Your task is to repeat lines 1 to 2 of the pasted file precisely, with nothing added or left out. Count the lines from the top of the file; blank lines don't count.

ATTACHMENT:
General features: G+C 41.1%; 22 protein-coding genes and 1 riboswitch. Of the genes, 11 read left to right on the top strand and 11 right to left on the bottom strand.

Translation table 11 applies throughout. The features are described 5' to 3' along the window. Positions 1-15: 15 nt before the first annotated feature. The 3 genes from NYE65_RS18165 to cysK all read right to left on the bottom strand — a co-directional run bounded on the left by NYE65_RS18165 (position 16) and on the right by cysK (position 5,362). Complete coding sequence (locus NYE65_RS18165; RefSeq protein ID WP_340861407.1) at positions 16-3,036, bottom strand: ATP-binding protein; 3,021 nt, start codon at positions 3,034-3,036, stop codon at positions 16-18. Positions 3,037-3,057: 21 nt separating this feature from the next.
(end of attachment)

General features: G+C 41.1%; 22 protein-coding genes and 1 riboswitch. Of the genes, 11 read left to right on the top strand and 11 right to left on the bottom strand.

Translation table 11 applies throughout. The features are described 5' to 3' along the window. Positions 1-15: 15 nt before the first annotated feature. The 3 genes from NYE65_RS18165 to cysK all read right to left on the bottom strand — a co-directional run bounded on the left by NYE65_RS18165 (position 16) and on the right by cysK (position 5,362). Complete coding sequence (locus NYE65_RS18165; RefSeq protein ID WP_340861407.1) at positions 16-3,036, bottom strand: ATP-binding protein; 3,021 nt, start codon at positions 3,034-3,036, stop codon at positions 16-18. Positions 3,037-3,057: 21 nt separating this feature from the next.